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Reading the rumors: What will fill Jacobson's?

Word that a corporate bookstore may move into part of the 50,000-square-foot space in Hyde Park Village has some nearby independent book sellers worried.

By RICK GERSHMAN
© St. Petersburg Times
published June 14, 2002


HYDE PARK -- The owners of Inkwood Books hope large corporate bookstores stay outside their neighborhood's Borders.

It is, they figure, the Noble thing to do.

Their concerns stem from reports that Old Hyde Park Village, less than a mile from the 11-year-old independent bookseller, is attempting to woo a Borders, Barnes & Noble or a third, unnamed contender.

The village needs to fill a 50,000 square-foot vacancy left when retailer Jacobson's left in the spring. Current tenants say managers are seeking a bookstore to fill part of the site, a notion that seems to delight some observers.

To prepare for a Tuesday visit by a potential new tenant, village general manager Pat Westerhouse e-mailed Hyde Park residents last month, encouraging them to populate the village at midday. She noted "it would be helpful if some of the neighbors were reading books, magazines, newspapers, etc."

Resident didn't bite. Tuesday came and went with barely a bookworm's nibble.

Without a signed lease, Westerhouse has been unable to publicly discuss the village's efforts.

Meanwhile, rumors of a new book store prompted Carla Jimenez, who owns Inkwood with Leslie Reiner, to start an e-mail campaign of her own.

Inkwood, on Armenia and Platt avenues, already endures competition from Barnes & Noble and Borders. Each chain already has a nearby store on Dale Mabry Highway. Borders is 1.3 miles from Inkwood; Barnes & Noble is just under 1.2 miles away.

It's a timely topic for Jimenez, currently promoting a July 1-7 "Independents Week," a celebration of independent South Tampa businesses. During that week, patrons of at least 17 businesses will be eligible for gift certificate drawings.

"What do we want our neighborhood to look like in five years?" Jimenez said. "Do you want locally-owned, independent businesses that put their money back into the community?"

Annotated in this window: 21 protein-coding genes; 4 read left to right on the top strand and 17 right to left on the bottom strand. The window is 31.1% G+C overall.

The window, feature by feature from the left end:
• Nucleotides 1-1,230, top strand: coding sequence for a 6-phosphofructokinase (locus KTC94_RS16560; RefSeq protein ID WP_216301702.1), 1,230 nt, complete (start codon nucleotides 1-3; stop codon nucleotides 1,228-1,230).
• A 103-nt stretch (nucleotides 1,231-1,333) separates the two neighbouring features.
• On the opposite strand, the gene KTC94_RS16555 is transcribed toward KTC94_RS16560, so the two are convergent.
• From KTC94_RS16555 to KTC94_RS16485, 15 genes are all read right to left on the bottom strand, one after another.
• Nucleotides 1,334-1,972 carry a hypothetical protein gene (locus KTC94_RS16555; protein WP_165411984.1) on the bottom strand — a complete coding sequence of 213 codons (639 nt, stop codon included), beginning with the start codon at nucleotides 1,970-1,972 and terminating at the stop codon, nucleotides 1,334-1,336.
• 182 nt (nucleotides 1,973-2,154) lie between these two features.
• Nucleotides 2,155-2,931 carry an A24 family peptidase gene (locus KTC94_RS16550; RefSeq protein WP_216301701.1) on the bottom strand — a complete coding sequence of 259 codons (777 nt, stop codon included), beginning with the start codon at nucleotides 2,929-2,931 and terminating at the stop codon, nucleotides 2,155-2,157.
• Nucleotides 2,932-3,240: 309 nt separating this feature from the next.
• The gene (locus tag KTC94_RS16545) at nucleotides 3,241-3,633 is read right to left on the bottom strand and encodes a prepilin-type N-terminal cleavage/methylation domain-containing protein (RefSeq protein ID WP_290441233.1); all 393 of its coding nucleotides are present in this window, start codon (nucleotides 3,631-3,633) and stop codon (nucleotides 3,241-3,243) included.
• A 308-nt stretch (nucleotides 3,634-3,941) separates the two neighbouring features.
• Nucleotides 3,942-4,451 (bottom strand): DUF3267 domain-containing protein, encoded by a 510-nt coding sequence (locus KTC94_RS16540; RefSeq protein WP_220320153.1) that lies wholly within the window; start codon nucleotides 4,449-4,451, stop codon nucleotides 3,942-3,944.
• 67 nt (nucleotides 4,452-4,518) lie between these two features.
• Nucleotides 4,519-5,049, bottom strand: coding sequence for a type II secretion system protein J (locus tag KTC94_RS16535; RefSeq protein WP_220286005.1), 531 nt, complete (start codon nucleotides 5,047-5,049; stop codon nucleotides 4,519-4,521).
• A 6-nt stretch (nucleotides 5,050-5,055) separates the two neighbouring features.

Jimenez advised her clientele of the possible new book store competition and received numerous replies.

"I buy my books from you so it doesn't matter what store goes to Hyde Park Jacobson's former space," wrote Louise Ellis Burnett. "I doubt either of Borders or Barnes and Noble need a store so close to the ones on Dale Mabry."

"I invite my friends in Hyde Park to avoid the streets and stores on that day," wrote Sue Gridley. "And avoid reading or looking like you even CAN read. Stay at home. Even better, go to Inkwood and browse."

Rebecca Williams visited Inkwood on Tuesday with her daughter Ali, 9, who was picking up books she needs to read before entering fourth-grade this fall at Gorrie Elementary.

"I come here because it's convenient," said Williams, who works at Tommy Bahama in Old Hyde Park Village. "I usually go to Borders for CDs. On one hand, I love going to Borders, but I'd hate to think that something like that could make something like this go away."

Inkwood isn't the only independent bookseller concerned about a possible new superstore. Tomes and Treasures, an independent retailer on Howard Avenue S specializing in gay-themed books, has been in business 15 years.

Store owner Bill Kanouff said his shop lost about 15 percent of its business for six months when the Dale Mabry superstores opened in the early 1990s.

"Everyone wants to check out the new thing," he said. "And most large chains have a gay section, but they carry only about 5 percent of the gay publishers. You can order any books from there, but here the books are on the shelf.

Kanouff said he would expect at least the same dip if another store opened in the village.

That could be a rough hit for Tomes and Treasures. It has been running in the red after an expansion and addition of a coffeehouse, plus the economic troubles that followed the Sept. 11 terrorist attacks.

"Another loss would impact us greatly, and I also worry for the other independents," Kanouff said. "It's the mainstreaming of America."

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